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I testify that

Daya Pawar’s autobiography Baluta is a record of unspeakable humiliations in a caste-ridden society. I devoured it with great hunger, writes Amitava Kumar.

brunch Updated: May 14, 2016 20:17 IST

A letter came from Los Angeles. It had been written by an upper-caste Marathi chemist. From this letter, an untouchable poet in Maharashtra found out that Indians in America were treated like dogs. This, I imagine, was in the 1950s or early ’60s, before Ravi Shankar had played with the Beatles or Hollywood had used Gandhi to sell popcorn to millions.

The poet reading the letter was Daya Pawar. Beside a dusty rose bush in what was then called Bombay, with the news on the radio close by, our poet read the letter. His joy made him cry. He sat down to write a reply. “I feel so damn good,” he wrote in Marathi. “Now, you’ve had a taste of what we’ve suffered in this country for far too long.”

I received the story I have told above nearly 30 years ago. I was a new graduate student in the States. The friend who told me the story, a white woman from Minnesota, was translating Dalit writing into English. That is how Daya Pawar came into my life. I put his story into a long poem I was writing and didn’t read Pawar again till, just last week, I devoured with great hunger his autobiography, Baluta.

Pawar, who died in 1996, belonged to the Mahar community. Babasaheb Ambedkar was also a Mahar, a caste that Hindus considered polluting. The term ‘baluta’ refers to the share of the village harvest owed to a Mahar for the work done during the rest of the year – running in front of the horse of an important person who came into the village, announcing funerals, dragging away the carcasses of dead animals, chopping wood, playing music day and night at festivals, welcoming new bridegrooms at the village borders on their wedding days.

Out of the huts of history’s shame: In Marathi, ‘baluta’ is the share of the village harvest owed to a Mahar (a caste that Hindus considered polluting) for the work done during the rest of the year. In his autobiography Baluta, Daya Pawar spares no one, and least of all himself. This is the book’s great strength.

Baluta is a record of unspeakable humiliations in a caste-ridden society. Pawar spares no one, and least of all himself. This is the book’s great strength.

Here’s an example. When Pawar was still a schoolboy, his father died. Pawar’s mother, unknown to the boy, was a couple of months pregnant at that time. A little later, an older man taunted young Pawar with a question: “Your father’s dead and gone but your mother’s pregnant. How did that happen?” This threw the boy into turmoil. When his mother miscarried and lay in bed, Pawar asked her, “How come you’re pregnant when my father’s dead?” The question was the wrong one, born out of an older man’s malice, but this is what Pawar writes about his shame: “If you had asked me about this terrible moment even a couple of years ago, I would not have been able to talk about it. But Aai made me promise to tell the whole truth to at least one person in my life. It was she who gave me the strength.”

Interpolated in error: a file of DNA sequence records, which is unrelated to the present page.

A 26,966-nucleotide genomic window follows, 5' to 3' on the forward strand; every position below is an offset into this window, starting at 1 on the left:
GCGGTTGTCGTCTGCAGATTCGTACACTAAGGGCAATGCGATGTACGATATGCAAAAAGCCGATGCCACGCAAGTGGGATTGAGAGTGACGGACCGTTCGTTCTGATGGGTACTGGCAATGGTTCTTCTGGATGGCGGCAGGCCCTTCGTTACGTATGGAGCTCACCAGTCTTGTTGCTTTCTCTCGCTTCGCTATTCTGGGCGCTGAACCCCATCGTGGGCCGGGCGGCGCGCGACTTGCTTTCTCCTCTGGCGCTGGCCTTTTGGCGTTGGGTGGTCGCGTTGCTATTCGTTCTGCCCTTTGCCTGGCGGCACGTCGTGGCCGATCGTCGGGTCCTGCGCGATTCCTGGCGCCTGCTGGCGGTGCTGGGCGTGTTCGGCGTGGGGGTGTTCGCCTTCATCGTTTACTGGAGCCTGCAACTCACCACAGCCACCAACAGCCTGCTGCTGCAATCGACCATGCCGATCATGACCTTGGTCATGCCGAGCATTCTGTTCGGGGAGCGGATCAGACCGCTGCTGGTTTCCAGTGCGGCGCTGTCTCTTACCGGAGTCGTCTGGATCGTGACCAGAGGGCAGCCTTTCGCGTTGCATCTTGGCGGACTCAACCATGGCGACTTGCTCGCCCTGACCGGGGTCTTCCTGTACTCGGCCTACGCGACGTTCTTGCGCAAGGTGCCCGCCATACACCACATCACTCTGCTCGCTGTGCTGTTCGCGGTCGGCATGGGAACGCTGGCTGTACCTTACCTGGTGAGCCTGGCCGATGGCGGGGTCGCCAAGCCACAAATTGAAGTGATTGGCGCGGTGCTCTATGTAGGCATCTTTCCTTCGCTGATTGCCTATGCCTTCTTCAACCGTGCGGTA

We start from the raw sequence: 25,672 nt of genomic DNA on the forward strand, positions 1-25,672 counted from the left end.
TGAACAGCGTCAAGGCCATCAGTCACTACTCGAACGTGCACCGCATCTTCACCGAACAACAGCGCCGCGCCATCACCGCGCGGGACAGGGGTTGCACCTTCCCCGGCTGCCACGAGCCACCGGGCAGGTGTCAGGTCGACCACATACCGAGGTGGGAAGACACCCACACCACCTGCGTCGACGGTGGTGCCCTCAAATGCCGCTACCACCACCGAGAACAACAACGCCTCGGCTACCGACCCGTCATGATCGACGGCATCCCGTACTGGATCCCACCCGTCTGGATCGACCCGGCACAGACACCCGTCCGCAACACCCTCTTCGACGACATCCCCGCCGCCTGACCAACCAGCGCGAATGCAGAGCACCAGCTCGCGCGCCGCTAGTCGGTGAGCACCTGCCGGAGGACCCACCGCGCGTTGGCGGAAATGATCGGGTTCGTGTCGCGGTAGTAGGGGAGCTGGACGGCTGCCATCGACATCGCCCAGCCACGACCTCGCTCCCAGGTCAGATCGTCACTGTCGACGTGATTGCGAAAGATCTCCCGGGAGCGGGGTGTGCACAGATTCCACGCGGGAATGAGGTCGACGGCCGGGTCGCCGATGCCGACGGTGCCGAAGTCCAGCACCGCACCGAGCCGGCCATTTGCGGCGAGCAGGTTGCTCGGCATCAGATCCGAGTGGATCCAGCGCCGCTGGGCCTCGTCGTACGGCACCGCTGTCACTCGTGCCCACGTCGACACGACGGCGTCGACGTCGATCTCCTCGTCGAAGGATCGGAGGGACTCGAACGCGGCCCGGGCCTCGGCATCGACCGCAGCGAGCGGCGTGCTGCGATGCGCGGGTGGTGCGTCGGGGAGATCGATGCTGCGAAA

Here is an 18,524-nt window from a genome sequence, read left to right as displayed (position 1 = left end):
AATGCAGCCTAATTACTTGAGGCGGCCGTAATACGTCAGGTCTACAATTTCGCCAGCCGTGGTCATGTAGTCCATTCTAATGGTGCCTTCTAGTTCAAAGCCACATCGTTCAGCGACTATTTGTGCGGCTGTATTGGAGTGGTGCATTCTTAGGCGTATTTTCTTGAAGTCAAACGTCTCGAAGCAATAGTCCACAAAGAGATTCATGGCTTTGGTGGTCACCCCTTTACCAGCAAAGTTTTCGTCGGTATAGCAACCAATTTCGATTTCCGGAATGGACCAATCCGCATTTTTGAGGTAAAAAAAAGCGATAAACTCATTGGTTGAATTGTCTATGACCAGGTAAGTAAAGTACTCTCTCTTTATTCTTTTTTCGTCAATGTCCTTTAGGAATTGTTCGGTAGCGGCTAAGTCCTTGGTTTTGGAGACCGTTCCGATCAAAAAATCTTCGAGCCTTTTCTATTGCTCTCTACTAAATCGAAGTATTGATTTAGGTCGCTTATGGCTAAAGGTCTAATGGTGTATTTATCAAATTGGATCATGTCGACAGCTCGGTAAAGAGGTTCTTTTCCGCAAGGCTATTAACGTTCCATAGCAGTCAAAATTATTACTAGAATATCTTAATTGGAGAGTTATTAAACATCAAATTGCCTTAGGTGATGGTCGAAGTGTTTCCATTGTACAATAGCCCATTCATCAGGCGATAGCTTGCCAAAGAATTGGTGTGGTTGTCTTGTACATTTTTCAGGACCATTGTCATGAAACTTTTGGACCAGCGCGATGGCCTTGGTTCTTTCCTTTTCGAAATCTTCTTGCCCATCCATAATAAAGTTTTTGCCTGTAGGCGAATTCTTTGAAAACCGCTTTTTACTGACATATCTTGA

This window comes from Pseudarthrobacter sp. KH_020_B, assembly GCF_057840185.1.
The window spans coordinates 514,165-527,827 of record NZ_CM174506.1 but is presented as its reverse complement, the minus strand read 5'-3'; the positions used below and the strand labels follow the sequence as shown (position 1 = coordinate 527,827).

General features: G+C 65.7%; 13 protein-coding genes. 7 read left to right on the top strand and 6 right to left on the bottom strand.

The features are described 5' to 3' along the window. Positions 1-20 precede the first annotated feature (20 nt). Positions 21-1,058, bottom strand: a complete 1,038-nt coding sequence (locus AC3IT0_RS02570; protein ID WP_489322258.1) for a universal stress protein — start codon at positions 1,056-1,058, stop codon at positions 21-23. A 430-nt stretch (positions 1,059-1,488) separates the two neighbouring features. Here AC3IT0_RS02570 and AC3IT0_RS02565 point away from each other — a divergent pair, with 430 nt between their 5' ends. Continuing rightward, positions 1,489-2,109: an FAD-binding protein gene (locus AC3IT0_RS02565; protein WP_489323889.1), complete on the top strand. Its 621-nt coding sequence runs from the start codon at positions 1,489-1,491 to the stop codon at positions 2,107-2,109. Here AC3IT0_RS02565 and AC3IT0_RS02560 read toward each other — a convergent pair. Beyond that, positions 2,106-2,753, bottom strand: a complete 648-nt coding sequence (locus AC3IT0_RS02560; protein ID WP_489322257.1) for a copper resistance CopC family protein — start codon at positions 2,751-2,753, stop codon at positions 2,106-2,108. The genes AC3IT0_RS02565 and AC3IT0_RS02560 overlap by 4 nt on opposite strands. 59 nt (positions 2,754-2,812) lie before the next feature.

One of the voices: In VS Naipaul’s India: A Million Mutinies Now, what made a great impression on me was conversations with Mallika Amar Shaikh, whose autobiography was sexually frank and honest about the failure of her marriage.

Around the same time that I first heard about Pawar, I also read VS Naipaul’s India: A Million Mutinies Now. In that book, Naipaul had described his meeting with Namdeo Dhasal, poet and founder of Dalit Panthers. What had made a greater impression on me was Naipaul’s report of his conversations with Dhasal’s wife, Mallika, the daughter of a Muslim father, a communist, and a Hindu mother. Mallika had written a book in Marathi, I Want To Destroy Myself. It was an autobiography that had caused a sensation. After all these years, I still remembered the bold title. And when I went back to Naipaul’s book, I was reminded that Mallika’s book was sexually frank and honest about the failure of her marriage.

“If I hadn’t written the book, I would have gone mad,” Mallika had told Naipaul. She also said that Namdeo had supported his wife’s right to say what she wished about her marriage. When I read those words, my mind went back to Pawar’s Baluta. At his book’s end, Pawar mentions seeing once or twice in a town-market the wife that he had abandoned years ago. She would be dressed in rags. I was struck by Pawar’s candour, and his sense of shame. Pawar married again. Unlike his first wife, his second wife was educated. She also wrote an autobiography in Marathi, Truth Be Told…

The sad truth is that a young Dalit woman in India might not get a chance to tell her life’s story. On March 28, a 17-year-old in Bikaner, Rajasthan, called her father to tell him that she had been raped by her physical education teacher. This happened after the warden of the hostel where she lived had sent the Dalit student to clean the room of the physical education teacher. The next day, her body was found floating in a water tank.

The Bookist is a monthly column

From HT Brunch, May 15, 2016

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